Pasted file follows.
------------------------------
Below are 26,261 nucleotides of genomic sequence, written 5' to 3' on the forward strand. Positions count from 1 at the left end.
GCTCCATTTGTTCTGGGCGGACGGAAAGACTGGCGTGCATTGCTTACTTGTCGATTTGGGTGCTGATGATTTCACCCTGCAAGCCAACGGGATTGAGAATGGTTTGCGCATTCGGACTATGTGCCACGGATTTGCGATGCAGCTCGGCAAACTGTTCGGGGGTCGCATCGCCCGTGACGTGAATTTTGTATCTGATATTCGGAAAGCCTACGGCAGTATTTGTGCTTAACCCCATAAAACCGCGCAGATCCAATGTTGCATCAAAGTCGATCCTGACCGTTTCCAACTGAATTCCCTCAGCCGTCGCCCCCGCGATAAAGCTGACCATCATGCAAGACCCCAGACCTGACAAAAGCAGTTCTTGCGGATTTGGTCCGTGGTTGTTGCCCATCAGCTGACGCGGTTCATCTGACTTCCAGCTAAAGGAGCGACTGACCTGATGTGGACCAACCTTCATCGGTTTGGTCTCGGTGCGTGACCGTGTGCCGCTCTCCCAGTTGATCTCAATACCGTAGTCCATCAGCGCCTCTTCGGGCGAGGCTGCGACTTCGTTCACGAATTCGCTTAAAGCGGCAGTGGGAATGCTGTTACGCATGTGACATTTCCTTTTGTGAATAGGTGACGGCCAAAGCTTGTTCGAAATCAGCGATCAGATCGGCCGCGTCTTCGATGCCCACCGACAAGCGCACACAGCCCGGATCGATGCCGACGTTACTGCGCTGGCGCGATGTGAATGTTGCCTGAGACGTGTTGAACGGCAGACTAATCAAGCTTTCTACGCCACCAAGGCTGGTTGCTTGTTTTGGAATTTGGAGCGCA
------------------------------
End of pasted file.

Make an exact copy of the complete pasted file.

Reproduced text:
Below are 26,261 nucleotides of genomic sequence, written 5' to 3' on the forward strand. Positions count from 1 at the left end.
GCTCCATTTGTTCTGGGCGGACGGAAAGACTGGCGTGCATTGCTTACTTGTCGATTTGGGTGCTGATGATTTCACCCTGCAAGCCAACGGGATTGAGAATGGTTTGCGCATTCGGACTATGTGCCACGGATTTGCGATGCAGCTCGGCAAACTGTTCGGGGGTCGCATCGCCCGTGACGTGAATTTTGTATCTGATATTCGGAAAGCCTACGGCAGTATTTGTGCTTAACCCCATAAAACCGCGCAGATCCAATGTTGCATCAAAGTCGATCCTGACCGTTTCCAACTGAATTCCCTCAGCCGTCGCCCCCGCGATAAAGCTGACCATCATGCAAGACCCCAGACCTGACAAAAGCAGTTCTTGCGGATTTGGTCCGTGGTTGTTGCCCATCAGCTGACGCGGTTCATCTGACTTCCAGCTAAAGGAGCGACTGACCTGATGTGGACCAACCTTCATCGGTTTGGTCTCGGTGCGTGACCGTGTGCCGCTCTCCCAGTTGATCTCAATACCGTAGTCCATCAGCGCCTCTTCGGGCGAGGCTGCGACTTCGTTCACGAATTCGCTTAAAGCGGCAGTGGGAATGCTGTTACGCATGTGACATTTCCTTTTGTGAATAGGTGACGGCCAAAGCTTGTTCGAAATCAGCGATCAGATCGGCCGCGTCTTCGATGCCCACCGACAAGCGCACACAGCCCGGATCGATGCCGACGTTACTGCGCTGGCGCGATGTGAATGTTGCCTGAGACGTGTTGAACGGCAGACTAATCAAGCTTTCTACGCCACCAAGGCTGGTTGCTTGTTTTGGAATTTGGAGCGCA